A summer reading rainbow

We here at PGN have been (occasionally) accused of being bookish. We don’t mind. Books don’t download slowly, lose their signal, get viruses or poke us. They are portable: You can grab a quick read on the train or bus, or invest a whole afternoon while sunning on the beach. They don’t need a plug or a battery. They lengthen our attention span instead of shortening it. They expand our vocabulary (if not our pronunciation). They enlighten, educate and entertain us. They remind us that we are neither the most important thing in the world nor the center of the universe. We are far more likely to feel a sense of accomplishment if we finish a book than if we have “wasted” time on the Internet.

Here’s what we are reading this year.

Appetite For America Stephen Fried Non-fiction

Philadelphia author Stephen Fried does a riveting job chronicling the life and times of businessman Fred Harvey in his latest book. Harvey rose from his humble beginning as immigrant and dishwasher to a business tycoon who built an empire of railroads and what is believed to be the nation’s first restaurant chain, Harvey House. Granted, there’s the usual hyperbole associated with a story of this nature (we’re guessing he didn’t “civilize the West” all by himself) but, overall, this book is a feast for anyone with even the slightest fascination with American history and how we became the mechanized consumer culture we are today.

There’s also a gay element to Harvey’s story in the form of Harvey’s great-granddaughter Kitty, a socialite who was so “fiercely single” that eventually the press gave up on the idea of her getting married.

Even the appendices of the book yields some pleasant surprises, like “Meals By Fred Harvey,” a treasure trove of old-school recipes featured at Harvey Houses as well as a detailed list of all the places where the chain operated.

Fans of The History Channel, Americana and a good old-fashioned rags-to-riches success story will find an embarrassment of riches in “Appetite For America.”

— Larry Nichols

(Between) Boyfriends Michael Salvatore Fiction Salvatore’s inaugural novel reveals just about everything that could, might or does happen to a gay man when he is “between boyfriends.” Stevie B. gets dumped by his boyfriend Jack on the second page of the two-page prologue, setting the stage for the rest of this New York City blend of “Will & Grace,” “Soap Dish,” “The Wizard of Oz,” “Golden Girls” and an all-gay “Friends” cast.

“Boyfriends” includes a guy known as the Fuck-counter (that’s not his number of partners, but the number of thrusts), a phone number written on a penis, a Christmas pageant at a retirement village, a daytime television show with divas and closet queens called “If Tomorrow Never Comes” and a British porn star. Stevie’s mother is “not Jewish, she’s Sicilian, which means she’s like a Jew, but she has access to a gun.” There is also figure skating, Broadway, shopping, texting, Starbucks coffee chats and a group of friends who make Lucy, Ethel, Ricky and Fred look like MENSA candidates and, well, now you may start to get the picture.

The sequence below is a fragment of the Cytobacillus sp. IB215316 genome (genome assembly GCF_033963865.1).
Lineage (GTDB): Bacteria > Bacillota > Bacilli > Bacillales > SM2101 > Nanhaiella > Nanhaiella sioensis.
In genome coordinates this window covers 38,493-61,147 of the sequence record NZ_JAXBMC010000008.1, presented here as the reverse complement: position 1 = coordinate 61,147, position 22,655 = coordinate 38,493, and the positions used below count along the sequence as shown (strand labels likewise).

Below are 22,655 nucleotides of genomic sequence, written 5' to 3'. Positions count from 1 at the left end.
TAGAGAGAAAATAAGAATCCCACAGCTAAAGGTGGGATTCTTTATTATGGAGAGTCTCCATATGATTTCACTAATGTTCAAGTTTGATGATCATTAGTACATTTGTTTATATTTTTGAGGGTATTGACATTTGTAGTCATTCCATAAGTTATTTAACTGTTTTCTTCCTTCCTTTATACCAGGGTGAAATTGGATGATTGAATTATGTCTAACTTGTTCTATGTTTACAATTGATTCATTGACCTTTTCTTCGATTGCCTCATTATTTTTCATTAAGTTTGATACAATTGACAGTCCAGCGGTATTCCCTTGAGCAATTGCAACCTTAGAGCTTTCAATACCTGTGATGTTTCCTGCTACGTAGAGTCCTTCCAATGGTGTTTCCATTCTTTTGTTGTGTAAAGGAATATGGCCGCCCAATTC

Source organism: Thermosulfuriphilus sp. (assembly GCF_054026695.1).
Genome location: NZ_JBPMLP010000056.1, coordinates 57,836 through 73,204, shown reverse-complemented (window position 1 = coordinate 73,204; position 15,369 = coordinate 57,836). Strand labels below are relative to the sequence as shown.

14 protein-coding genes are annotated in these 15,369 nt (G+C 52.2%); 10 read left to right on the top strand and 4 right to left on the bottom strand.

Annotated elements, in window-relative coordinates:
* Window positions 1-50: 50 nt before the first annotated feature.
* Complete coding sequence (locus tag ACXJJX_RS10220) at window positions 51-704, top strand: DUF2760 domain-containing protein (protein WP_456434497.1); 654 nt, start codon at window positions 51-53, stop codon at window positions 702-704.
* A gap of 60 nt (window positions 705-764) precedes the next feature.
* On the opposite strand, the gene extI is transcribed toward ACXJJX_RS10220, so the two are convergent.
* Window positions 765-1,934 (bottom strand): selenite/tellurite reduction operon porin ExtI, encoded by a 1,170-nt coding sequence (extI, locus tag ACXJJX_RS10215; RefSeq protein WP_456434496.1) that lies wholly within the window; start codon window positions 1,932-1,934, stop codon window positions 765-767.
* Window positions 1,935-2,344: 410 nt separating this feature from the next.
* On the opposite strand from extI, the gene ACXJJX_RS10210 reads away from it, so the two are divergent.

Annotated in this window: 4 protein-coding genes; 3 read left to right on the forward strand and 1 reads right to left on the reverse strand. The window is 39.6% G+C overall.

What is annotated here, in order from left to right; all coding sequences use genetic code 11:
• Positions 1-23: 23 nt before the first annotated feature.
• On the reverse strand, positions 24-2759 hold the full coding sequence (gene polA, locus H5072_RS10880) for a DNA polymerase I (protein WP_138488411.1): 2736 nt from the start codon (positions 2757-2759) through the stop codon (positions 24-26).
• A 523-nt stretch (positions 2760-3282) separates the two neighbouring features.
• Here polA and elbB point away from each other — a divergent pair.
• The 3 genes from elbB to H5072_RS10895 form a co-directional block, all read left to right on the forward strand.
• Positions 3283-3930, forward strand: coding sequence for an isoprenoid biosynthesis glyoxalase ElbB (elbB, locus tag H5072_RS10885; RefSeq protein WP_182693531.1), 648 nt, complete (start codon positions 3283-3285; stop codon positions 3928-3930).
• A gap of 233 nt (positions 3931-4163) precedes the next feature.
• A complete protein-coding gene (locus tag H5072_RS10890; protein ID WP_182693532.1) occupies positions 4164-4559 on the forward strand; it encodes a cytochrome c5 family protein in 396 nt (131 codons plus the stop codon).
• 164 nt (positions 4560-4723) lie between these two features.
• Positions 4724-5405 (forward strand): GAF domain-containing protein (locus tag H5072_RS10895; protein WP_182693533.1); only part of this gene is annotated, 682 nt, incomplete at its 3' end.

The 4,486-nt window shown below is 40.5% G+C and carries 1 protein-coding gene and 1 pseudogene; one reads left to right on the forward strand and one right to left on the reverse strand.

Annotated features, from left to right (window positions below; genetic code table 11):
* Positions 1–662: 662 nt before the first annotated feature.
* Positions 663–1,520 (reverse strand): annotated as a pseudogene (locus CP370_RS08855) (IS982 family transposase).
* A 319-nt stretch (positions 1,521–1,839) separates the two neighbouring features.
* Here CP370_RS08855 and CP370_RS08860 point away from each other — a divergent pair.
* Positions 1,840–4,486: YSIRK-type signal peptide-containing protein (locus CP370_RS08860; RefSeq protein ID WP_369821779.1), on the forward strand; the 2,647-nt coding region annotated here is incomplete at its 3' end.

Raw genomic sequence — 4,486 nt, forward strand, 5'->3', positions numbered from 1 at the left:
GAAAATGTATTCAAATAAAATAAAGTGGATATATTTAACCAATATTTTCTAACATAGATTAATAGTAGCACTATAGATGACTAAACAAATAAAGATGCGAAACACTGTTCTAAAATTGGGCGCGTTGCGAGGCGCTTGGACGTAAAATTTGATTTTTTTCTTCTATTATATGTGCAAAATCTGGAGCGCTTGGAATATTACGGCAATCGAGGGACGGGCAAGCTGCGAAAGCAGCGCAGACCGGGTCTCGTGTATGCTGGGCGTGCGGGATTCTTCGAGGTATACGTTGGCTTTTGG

Readers will identify easily with one or more of the characters and probably point fingers at people (friends, acquaintances, enemies) who act like them. This is a hilarious, ridiculous romp through a year of bachelorhood, guaranteed to be a laugh-out-loud page-turner. It’s light, refreshing and fast-paced. After you read it, you’ll want to share it with your crazy coffee friends as well.

— Scott Drake

The Big Bang Symphony Lucy Jane Bledsoe Fiction

Antarctica is an unforgiving place. Less than one night of exposure is fatal. And it’s also intense, ramping up emotions and encounters for everyone who ventures there.

In Bledsoe’s latest work, she crafts the experiences of three women who meet on the Ice, telling stories of friendship, lust and longing.

For Rosie, it’s her third season on the Ice, and she’s planning to put in her time, then use the money she earns for a down payment.

For Mikala, Antarctica holds the father she’s never met and, hopefully, the key to unlocking that composer’s block that set in after her partner died.

For Alice, Antarctica is both an escape and an opportunity — from her smothering mother and to launch her career as a geologist.

Bledsoe’s characters resonate with the reader — such as how Rosie finds herself drawn to a married man and tries to distract herself, or how Alice has struggled to stake out her identity under her mother’s grasp.

“Big Bang Symphony” is engaging and suspenseful too: The reader will want to stay up late to see how the storylines interweave and resolve.

— Sarah Blazucki

Bobby Blanchard, Lesbian Gym Teacher Monica Nolan Fiction

In her third retro-pulp novel, Nolan tells the story of — gasp! — a lesbian gym teacher. After a fall derails her professional hockey career (professional women’s hockey? How many professional women’s hockey players do you know?), Bobby is convinced to go into teaching by a vocational counselor. Though she doesn’t think she’s smart enough to teach, she takes a job as a “Games Mistress.”

At Metamora, an elite girls’ high school, Bobby meets her share of characters with secrets, stories and motives. At a young 23, Bobby doesn’t know who to trust or believe. And what of the former math teacher who plummeted to her death from the tower?

Nolan’s writing is reminiscent of Nancy Drew books. If Nancy Drew liked kissing girls.